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Published: April 27th 2022
Thursday. We were awakened at 08:20 with an announcement that our group would be boarding the zodiacs at 9:40. This was the first we’d heard of it so we scrambled to get ready and made it to the unloading deck on time. The sky was gray. It was an in zodiac only excursion of the area around the ship with a lecture about the formation of glaciers, climate change and other related topics. Our guide gathered samples of three types of ice from the surrounding water with his bare hands. We passed them around. The higher the density, the clearer the ice, so the clearest had come from lower down in a glacier. One of the nearby glaciers was huge.
As we sailed to Cuverville Island, the sky cleared and it turned into a glorious day, the warmest to date. After landing, we were reminded that we needed sunscreen but since we had forgotten to put ours on, we shielded our faces as much as possible. Later the staff found some that we used. Our first jaunt was through the snow and uphill a ways with hiking poles. We sat and enjoyed the gorgeous setting in the bright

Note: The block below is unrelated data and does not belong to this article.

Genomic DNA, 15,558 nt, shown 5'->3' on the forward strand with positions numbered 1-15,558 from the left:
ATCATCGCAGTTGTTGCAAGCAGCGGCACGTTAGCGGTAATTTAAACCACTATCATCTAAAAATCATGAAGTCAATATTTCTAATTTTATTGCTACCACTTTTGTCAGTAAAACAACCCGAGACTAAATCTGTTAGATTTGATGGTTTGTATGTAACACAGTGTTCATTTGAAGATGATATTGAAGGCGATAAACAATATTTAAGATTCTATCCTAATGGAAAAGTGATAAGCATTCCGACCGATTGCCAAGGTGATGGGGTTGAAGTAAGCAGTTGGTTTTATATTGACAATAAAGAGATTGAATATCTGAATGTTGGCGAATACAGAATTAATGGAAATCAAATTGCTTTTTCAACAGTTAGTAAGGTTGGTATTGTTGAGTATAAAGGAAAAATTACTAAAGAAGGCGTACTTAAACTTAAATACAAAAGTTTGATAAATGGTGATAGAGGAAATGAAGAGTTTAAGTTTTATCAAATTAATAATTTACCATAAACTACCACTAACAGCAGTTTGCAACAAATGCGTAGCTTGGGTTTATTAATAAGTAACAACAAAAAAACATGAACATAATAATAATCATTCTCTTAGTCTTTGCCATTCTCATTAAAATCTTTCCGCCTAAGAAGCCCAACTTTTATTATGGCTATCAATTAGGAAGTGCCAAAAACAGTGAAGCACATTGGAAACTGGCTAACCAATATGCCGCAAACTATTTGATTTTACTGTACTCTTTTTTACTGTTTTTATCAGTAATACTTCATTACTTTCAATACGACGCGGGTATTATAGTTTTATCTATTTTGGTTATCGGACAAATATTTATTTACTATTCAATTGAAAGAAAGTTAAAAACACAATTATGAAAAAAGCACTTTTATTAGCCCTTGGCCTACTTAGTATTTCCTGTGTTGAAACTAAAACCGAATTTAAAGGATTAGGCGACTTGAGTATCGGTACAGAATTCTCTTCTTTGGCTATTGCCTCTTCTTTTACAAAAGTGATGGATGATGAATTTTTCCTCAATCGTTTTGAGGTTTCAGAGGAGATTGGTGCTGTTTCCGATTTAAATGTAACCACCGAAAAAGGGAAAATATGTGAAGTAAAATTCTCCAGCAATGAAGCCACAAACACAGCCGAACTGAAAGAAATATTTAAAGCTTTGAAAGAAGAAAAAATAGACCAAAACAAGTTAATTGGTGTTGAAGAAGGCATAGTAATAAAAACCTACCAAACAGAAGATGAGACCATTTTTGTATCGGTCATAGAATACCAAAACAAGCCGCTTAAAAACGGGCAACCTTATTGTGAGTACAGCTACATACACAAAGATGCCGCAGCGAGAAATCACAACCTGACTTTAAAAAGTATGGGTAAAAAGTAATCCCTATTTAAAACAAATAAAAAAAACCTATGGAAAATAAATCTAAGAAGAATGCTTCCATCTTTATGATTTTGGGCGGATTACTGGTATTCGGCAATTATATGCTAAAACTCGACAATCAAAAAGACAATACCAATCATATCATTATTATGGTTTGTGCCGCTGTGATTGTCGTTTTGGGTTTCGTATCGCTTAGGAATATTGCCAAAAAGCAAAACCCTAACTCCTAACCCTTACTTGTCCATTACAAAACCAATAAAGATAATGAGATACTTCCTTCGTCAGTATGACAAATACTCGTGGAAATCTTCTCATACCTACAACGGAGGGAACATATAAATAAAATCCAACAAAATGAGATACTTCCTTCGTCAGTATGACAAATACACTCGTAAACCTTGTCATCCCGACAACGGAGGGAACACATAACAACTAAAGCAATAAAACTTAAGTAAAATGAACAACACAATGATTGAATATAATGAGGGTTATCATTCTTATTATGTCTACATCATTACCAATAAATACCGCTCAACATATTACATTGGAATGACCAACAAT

sunshine. Then we walked down to where the left end of the snow-covered beach ended in rocks. Along the way were many gentoo pigeons, adults and youngish chicks who looked like stuffed plush toys when they sprawled over rocks, resting or in sleep. There were five or six fur seals along the way and whale spine bones and ribs. The other end of the beach was gravel and rock where hundreds of gentoos stood, lay on their bellies or wandered about, some walking very close to us. Throughout our visit penguins entered or left the water and occasionally some would swim parallel to the beach, leaping out of the water.
The final part of our shore visit was the Antarctic Plunge. Because I chill easily and get shivers with chattering teeth which takes a while to pass, I declined to go into the icy water. But Nathan peeled down to his swimsuit and undershirt, waded carefully over the smooth waterworn rocks until he was knee-deep and then sat in the water just long enough to wet himself to the neck before springing up and making his way out of the water, often bending and using his hands.
After drying off and dressing he said his toes were burning.
Back on board the ship we lingered and enjoyed the beauty of our location before setting sail at sunset
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